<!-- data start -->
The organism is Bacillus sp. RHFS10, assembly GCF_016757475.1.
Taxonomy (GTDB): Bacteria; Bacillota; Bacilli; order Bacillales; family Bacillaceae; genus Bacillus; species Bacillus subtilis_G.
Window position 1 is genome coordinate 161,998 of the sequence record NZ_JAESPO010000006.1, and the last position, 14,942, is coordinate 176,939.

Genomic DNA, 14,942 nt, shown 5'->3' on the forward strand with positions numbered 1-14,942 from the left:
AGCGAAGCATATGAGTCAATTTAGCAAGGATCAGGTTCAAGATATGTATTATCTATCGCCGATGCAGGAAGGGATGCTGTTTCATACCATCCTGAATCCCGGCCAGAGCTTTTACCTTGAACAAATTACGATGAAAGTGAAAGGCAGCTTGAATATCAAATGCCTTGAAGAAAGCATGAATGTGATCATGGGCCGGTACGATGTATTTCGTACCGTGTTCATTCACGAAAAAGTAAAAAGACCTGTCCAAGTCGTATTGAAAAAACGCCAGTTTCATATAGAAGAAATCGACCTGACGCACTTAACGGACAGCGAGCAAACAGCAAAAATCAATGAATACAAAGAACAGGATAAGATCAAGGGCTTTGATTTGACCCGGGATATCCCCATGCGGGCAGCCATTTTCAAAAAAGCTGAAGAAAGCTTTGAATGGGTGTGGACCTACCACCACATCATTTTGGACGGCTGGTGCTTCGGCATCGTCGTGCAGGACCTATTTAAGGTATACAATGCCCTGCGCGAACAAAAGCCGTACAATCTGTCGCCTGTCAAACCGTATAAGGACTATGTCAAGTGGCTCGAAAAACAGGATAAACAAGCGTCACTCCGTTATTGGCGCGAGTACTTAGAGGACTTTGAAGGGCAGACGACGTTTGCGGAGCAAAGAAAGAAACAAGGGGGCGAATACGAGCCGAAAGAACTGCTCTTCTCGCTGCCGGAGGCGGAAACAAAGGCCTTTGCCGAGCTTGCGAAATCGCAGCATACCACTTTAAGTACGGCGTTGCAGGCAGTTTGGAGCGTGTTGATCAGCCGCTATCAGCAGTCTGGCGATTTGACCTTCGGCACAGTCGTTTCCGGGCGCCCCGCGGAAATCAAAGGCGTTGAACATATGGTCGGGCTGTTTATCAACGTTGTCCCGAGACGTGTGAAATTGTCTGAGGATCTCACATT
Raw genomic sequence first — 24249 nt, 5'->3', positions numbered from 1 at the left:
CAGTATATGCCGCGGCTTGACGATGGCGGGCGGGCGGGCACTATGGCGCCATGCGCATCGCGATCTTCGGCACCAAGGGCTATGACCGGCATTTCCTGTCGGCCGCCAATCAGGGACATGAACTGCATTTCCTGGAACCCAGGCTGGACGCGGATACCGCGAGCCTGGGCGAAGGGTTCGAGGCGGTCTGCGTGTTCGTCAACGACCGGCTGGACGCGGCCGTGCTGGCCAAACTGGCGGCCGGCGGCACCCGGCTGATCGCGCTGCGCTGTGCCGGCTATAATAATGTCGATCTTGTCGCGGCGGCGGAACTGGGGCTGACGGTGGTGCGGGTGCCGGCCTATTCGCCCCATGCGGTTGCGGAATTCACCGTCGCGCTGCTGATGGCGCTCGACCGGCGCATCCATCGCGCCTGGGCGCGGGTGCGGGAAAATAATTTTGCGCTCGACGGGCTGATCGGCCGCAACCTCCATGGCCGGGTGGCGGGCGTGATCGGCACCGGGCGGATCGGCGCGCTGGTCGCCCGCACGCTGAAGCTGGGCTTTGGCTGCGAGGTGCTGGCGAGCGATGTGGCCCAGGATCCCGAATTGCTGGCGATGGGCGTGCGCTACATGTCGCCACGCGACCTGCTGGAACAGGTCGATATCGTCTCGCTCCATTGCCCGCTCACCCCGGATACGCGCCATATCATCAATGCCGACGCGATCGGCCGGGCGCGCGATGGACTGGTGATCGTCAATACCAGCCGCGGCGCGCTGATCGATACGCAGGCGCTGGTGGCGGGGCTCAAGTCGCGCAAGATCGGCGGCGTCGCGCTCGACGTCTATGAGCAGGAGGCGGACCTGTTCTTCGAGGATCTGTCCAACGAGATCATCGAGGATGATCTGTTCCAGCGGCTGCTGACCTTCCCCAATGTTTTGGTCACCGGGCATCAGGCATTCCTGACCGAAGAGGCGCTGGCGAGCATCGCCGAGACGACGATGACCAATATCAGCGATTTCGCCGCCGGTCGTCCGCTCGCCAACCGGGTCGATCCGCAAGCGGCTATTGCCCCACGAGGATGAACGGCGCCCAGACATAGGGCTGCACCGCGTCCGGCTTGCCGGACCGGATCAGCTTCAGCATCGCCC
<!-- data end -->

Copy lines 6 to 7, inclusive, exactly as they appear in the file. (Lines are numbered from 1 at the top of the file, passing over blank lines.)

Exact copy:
Raw genomic sequence first — 24249 nt, 5'->3', positions numbered from 1 at the left:
CAGTATATGCCGCGGCTTGACGATGGCGGGCGGGCGGGCACTATGGCGCCATGCGCATCGCGATCTTCGGCACCAAGGGCTATGACCGGCATTTCCTGTCGGCCGCCAATCAGGGACATGAACTGCATTTCCTGGAACCCAGGCTGGACGCGGATACCGCGAGCCTGGGCGAAGGGTTCGAGGCGGTCTGCGTGTTCGTCAACGACCGGCTGGACGCGGCCGTGCTGGCCAAACTGGCGGCCGGCGGCACCCGGCTGATCGCGCTGCGCTGTGCCGGCTATAATAATGTCGATCTTGTCGCGGCGGCGGAACTGGGGCTGACGGTGGTGCGGGTGCCGGCCTATTCGCCCCATGCGGTTGCGGAATTCACCGTCGCGCTGCTGATGGCGCTCGACCGGCGCATCCATCGCGCCTGGGCGCGGGTGCGGGAAAATAATTTTGCGCTCGACGGGCTGATCGGCCGCAACCTCCATGGCCGGGTGGCGGGCGTGATCGGCACCGGGCGGATCGGCGCGCTGGTCGCCCGCACGCTGAAGCTGGGCTTTGGCTGCGAGGTGCTGGCGAGCGATGTGGCCCAGGATCCCGAATTGCTGGCGATGGGCGTGCGCTACATGTCGCCACGCGACCTGCTGGAACAGGTCGATATCGTCTCGCTCCATTGCCCGCTCACCCCGGATACGCGCCATATCATCAATGCCGACGCGATCGGCCGGGCGCGCGATGGACTGGTGATCGTCAATACCAGCCGCGGCGCGCTGATCGATACGCAGGCGCTGGTGGCGGGGCTCAAGTCGCGCAAGATCGGCGGCGTCGCGCTCGACGTCTATGAGCAGGAGGCGGACCTGTTCTTCGAGGATCTGTCCAACGAGATCATCGAGGATGATCTGTTCCAGCGGCTGCTGACCTTCCCCAATGTTTTGGTCACCGGGCATCAGGCATTCCTGACCGAAGAGGCGCTGGCGAGCATCGCCGAGACGACGATGACCAATATCAGCGATTTCGCCGCCGGTCGTCCGCTCGCCAACCGGGTCGATCCGCAAGCGGCTATTGCCCCACGAGGATGAACGGCGCCCAGACATAGGGCTGCACCGCGTCCGGCTTGCCGGACCGGATCAGCTTCAGCATCGCCC